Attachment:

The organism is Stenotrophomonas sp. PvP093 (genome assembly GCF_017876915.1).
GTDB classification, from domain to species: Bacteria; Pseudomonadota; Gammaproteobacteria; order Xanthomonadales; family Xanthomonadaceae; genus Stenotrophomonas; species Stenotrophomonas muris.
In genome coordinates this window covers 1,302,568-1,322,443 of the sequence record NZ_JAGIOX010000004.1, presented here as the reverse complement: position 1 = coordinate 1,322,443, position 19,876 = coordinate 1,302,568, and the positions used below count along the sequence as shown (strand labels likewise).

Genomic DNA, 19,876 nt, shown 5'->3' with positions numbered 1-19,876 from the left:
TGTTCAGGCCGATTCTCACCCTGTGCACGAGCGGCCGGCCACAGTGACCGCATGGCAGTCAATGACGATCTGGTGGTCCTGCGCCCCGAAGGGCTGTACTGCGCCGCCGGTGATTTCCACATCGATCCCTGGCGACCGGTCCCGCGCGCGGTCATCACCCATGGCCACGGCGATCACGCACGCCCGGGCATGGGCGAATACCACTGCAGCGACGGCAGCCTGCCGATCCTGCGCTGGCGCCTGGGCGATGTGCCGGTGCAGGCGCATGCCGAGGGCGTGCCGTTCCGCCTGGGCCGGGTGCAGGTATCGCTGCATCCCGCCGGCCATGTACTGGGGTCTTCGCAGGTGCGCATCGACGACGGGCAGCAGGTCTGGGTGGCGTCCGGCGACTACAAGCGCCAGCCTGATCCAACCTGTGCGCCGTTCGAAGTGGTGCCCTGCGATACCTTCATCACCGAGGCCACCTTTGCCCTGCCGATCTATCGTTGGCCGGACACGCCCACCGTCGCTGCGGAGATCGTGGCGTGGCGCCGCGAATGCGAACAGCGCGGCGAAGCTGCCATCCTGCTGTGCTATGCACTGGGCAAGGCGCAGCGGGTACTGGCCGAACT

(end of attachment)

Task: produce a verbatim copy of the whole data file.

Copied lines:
The organism is Stenotrophomonas sp. PvP093 (genome assembly GCF_017876915.1).
GTDB classification, from domain to species: Bacteria; Pseudomonadota; Gammaproteobacteria; order Xanthomonadales; family Xanthomonadaceae; genus Stenotrophomonas; species Stenotrophomonas muris.
In genome coordinates this window covers 1,302,568-1,322,443 of the sequence record NZ_JAGIOX010000004.1, presented here as the reverse complement: position 1 = coordinate 1,322,443, position 19,876 = coordinate 1,302,568, and the positions used below count along the sequence as shown (strand labels likewise).

Genomic DNA, 19,876 nt, shown 5'->3' with positions numbered 1-19,876 from the left:
TGTTCAGGCCGATTCTCACCCTGTGCACGAGCGGCCGGCCACAGTGACCGCATGGCAGTCAATGACGATCTGGTGGTCCTGCGCCCCGAAGGGCTGTACTGCGCCGCCGGTGATTTCCACATCGATCCCTGGCGACCGGTCCCGCGCGCGGTCATCACCCATGGCCACGGCGATCACGCACGCCCGGGCATGGGCGAATACCACTGCAGCGACGGCAGCCTGCCGATCCTGCGCTGGCGCCTGGGCGATGTGCCGGTGCAGGCGCATGCCGAGGGCGTGCCGTTCCGCCTGGGCCGGGTGCAGGTATCGCTGCATCCCGCCGGCCATGTACTGGGGTCTTCGCAGGTGCGCATCGACGACGGGCAGCAGGTCTGGGTGGCGTCCGGCGACTACAAGCGCCAGCCTGATCCAACCTGTGCGCCGTTCGAAGTGGTGCCCTGCGATACCTTCATCACCGAGGCCACCTTTGCCCTGCCGATCTATCGTTGGCCGGACACGCCCACCGTCGCTGCGGAGATCGTGGCGTGGCGCCGCGAATGCGAACAGCGCGGCGAAGCTGCCATCCTGCTGTGCTATGCACTGGGCAAGGCGCAGCGGGTACTGGCCGAACT